Provisional monthly results on COVID-19 impacts: 2020/21 New Zealand Health Survey

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The 2020/21 NZHS included questions to monitor how New Zealanders are being impacted by COVID-19. Many of these questions were previously included in the Ministry of Health’s COVID-19 Health and Wellbeing Survey.

Provisional monthly results will be released for selected indicators from the 2020/21 NZHS. These monthly results will cover:

  • health status and mental health
  • health behaviours to prevent COVID-19
  • information received about COVID-19
  • worries about COVID-19.

The results will be used to understand what additional support and information New Zealanders require around COVID-19.

Key findings

Key findings for January 2021 (for adults aged 15 years and above) were as follows.

Health status and mental health

  • 87.9 percent reported that their health is good, very good, or excellent.
  • 8 percent experienced high or very high levels of psychological distress.
  • 10.1 percent felt lonely some, most or all of the time.

Health behaviours to prevent COVID-19

  • 27.5 percent recorded the places they’ve been and who they were with (eg, in a diary or app) every time. This has decreased from 45.6 percent in September 2020.
  • 73 percent covered their mouth and nose with a tissue, their sleeve or elbow every time they’d coughed or sneezed.
  • 42.5 percent washed their hands for at least 20 seconds with water and soap and dried them (or used hand sanitiser) every time after touching surfaces outside of the home.
  • 53.1 percent washed their hands for at least 20 seconds with water and soap and dried them (or used hand sanitiser) every time before eating or handling food.

Information received about COVID-19

  • 91.9 percent agreed or strongly agreed that they have good information about COVID-19.
  • 94.5 percent agreed or strongly agreed that they can get information about COVID-19 in words they understand.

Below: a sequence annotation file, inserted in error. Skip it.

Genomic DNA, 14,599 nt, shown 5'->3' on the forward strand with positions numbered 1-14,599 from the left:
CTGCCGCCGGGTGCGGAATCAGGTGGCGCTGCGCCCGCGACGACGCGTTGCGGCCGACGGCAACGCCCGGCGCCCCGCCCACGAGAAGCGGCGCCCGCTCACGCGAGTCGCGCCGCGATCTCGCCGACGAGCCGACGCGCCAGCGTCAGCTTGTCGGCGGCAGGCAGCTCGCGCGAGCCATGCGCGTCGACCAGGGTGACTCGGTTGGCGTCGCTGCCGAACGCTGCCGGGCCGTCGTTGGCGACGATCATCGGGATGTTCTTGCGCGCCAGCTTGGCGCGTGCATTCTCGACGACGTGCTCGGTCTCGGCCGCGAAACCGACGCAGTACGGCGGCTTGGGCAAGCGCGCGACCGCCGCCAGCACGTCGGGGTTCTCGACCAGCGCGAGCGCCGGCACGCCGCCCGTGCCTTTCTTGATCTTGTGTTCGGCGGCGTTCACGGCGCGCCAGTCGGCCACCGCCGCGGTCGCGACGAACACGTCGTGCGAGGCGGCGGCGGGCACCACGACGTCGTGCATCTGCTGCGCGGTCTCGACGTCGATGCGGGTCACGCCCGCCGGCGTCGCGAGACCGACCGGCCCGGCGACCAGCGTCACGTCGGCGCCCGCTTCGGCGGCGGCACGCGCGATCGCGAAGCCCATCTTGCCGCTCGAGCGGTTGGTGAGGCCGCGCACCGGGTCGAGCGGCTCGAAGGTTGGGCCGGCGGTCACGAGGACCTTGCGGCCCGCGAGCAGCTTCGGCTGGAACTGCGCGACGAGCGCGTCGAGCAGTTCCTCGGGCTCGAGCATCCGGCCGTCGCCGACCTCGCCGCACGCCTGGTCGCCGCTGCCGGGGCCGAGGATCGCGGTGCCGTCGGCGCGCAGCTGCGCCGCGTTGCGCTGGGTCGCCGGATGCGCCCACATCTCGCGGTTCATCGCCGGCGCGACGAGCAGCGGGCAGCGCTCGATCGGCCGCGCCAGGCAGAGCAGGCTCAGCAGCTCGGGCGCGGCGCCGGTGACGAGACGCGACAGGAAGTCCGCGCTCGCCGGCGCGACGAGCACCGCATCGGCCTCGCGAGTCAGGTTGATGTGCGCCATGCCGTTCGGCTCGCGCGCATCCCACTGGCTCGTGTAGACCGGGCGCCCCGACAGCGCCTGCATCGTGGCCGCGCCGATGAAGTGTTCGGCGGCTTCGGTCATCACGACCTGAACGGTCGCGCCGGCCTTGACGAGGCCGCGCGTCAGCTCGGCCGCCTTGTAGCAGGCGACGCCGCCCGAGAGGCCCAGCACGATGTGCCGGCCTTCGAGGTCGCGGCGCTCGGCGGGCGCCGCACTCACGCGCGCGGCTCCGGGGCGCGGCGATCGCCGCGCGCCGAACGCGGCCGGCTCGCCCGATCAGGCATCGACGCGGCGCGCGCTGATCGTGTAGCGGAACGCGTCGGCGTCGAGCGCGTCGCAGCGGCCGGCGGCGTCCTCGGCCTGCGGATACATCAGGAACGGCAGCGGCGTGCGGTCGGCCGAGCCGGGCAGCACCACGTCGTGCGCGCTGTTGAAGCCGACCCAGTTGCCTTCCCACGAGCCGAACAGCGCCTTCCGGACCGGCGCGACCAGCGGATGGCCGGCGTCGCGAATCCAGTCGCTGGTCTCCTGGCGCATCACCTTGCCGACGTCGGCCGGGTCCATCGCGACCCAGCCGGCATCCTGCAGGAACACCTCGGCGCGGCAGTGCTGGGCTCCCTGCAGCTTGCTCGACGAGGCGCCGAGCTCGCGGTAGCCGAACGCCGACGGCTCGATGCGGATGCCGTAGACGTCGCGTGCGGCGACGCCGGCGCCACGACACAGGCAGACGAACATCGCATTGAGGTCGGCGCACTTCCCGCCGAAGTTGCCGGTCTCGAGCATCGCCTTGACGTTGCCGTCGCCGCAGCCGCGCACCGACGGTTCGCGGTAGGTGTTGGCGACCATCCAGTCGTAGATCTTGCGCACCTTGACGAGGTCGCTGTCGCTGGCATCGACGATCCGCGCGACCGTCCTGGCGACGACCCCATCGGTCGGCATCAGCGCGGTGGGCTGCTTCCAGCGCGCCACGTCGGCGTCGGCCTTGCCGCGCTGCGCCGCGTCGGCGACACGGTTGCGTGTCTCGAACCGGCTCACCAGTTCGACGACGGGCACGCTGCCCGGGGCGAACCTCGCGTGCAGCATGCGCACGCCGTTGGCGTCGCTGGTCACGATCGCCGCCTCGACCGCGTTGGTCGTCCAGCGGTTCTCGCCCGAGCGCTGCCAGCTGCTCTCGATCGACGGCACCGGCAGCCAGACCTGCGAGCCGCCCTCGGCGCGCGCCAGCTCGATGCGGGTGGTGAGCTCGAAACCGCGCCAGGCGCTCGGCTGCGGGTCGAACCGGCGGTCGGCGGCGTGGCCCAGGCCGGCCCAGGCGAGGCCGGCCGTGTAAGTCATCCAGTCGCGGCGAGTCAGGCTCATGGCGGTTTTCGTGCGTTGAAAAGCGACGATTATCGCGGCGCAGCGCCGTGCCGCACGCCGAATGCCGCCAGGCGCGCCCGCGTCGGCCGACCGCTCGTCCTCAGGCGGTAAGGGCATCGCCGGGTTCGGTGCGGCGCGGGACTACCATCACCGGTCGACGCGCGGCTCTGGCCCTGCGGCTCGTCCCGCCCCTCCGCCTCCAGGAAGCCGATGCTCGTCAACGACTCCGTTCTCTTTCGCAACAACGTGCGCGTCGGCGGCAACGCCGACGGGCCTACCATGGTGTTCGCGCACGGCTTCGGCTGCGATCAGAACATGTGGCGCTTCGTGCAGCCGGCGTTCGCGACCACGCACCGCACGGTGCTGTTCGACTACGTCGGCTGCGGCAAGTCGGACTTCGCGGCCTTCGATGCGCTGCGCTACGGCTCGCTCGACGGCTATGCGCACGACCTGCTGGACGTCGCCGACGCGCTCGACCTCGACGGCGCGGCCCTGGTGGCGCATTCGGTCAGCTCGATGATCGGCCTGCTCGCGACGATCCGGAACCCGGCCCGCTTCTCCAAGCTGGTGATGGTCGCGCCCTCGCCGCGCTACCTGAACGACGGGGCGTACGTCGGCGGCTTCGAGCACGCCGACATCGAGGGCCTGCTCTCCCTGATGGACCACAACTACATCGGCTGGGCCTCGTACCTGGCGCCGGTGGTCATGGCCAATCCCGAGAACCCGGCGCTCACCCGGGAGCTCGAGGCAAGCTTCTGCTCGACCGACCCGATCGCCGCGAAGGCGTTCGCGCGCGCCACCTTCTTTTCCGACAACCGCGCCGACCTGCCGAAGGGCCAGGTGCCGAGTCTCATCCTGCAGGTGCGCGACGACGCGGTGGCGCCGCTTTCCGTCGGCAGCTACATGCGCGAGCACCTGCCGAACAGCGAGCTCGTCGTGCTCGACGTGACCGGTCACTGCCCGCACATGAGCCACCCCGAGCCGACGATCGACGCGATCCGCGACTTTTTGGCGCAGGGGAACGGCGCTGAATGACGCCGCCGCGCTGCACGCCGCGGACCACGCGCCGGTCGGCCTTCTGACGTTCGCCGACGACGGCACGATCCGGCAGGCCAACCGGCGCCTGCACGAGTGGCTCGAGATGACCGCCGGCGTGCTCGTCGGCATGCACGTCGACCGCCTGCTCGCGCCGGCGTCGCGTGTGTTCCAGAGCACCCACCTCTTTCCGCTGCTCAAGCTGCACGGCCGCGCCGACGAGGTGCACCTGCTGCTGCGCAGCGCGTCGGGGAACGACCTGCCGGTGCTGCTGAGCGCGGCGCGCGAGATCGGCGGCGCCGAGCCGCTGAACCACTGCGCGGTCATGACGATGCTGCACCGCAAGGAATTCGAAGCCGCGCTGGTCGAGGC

• 50.1 percent were slightly or very worried about the information about COVID-19 coming from their main information source in the past 7 days (among those who have sought COVID-19 information). This is higher than the December 2020 result of 36.5%.

Worries about COVID-19

  • 46.5 percent were strongly or somewhat worried about the health of their family members.
  • 24.9 percent were strongly or somewhat worried about the risk of getting COVID-19.
  • 7.9 percent were strongly or somewhat stressed about leaving home.
  • 9 percent agreed or strongly agreed that their household has struggled to pay for basic living costs such as food or accommodation.

The 2020/21 NZHS also asks about face mask use on public transport. However, a very low number of respondents had been on public transport while required to wear a mask in the last 7 days. Of the 19 respondents who had done so in January 2021, approximately 85 percent always wore a mask when on public transport in the last 7 days, and this rate has been relatively stable since September 2020.

Data can also be downloaded as a .csv file.

Survey details

The surveying for the 2020/21 NZHS started on 4 September 2020. Fieldwork started later in the year than usual as the NZHS was suspended from March 2020 because of COVID-19.